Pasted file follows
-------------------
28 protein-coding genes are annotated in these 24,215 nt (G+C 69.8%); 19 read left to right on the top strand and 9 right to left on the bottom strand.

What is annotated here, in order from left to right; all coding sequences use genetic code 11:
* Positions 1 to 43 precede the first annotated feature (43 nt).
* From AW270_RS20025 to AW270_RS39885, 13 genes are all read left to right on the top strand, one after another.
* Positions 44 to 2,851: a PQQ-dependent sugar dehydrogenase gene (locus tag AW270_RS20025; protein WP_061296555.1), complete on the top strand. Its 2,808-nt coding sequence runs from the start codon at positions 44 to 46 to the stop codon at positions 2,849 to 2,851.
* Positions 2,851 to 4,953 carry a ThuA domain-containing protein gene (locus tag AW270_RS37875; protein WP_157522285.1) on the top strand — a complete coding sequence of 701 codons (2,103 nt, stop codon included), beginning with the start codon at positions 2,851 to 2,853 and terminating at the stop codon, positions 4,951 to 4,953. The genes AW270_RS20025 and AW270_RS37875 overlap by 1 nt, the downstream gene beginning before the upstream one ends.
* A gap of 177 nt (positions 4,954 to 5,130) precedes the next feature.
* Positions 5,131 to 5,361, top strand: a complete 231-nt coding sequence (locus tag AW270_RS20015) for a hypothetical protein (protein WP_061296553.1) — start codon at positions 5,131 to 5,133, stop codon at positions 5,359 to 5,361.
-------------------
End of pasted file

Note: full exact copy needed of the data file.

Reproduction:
28 protein-coding genes are annotated in these 24,215 nt (G+C 69.8%); 19 read left to right on the top strand and 9 right to left on the bottom strand.

What is annotated here, in order from left to right; all coding sequences use genetic code 11:
* Positions 1 to 43 precede the first annotated feature (43 nt).
* From AW270_RS20025 to AW270_RS39885, 13 genes are all read left to right on the top strand, one after another.
* Positions 44 to 2,851: a PQQ-dependent sugar dehydrogenase gene (locus tag AW270_RS20025; protein WP_061296555.1), complete on the top strand. Its 2,808-nt coding sequence runs from the start codon at positions 44 to 46 to the stop codon at positions 2,849 to 2,851.
* Positions 2,851 to 4,953 carry a ThuA domain-containing protein gene (locus tag AW270_RS37875; protein WP_157522285.1) on the top strand — a complete coding sequence of 701 codons (2,103 nt, stop codon included), beginning with the start codon at positions 2,851 to 2,853 and terminating at the stop codon, positions 4,951 to 4,953. The genes AW270_RS20025 and AW270_RS37875 overlap by 1 nt, the downstream gene beginning before the upstream one ends.
* A gap of 177 nt (positions 4,954 to 5,130) precedes the next feature.
* Positions 5,131 to 5,361, top strand: a complete 231-nt coding sequence (locus tag AW270_RS20015) for a hypothetical protein (protein WP_061296553.1) — start codon at positions 5,131 to 5,133, stop codon at positions 5,359 to 5,361.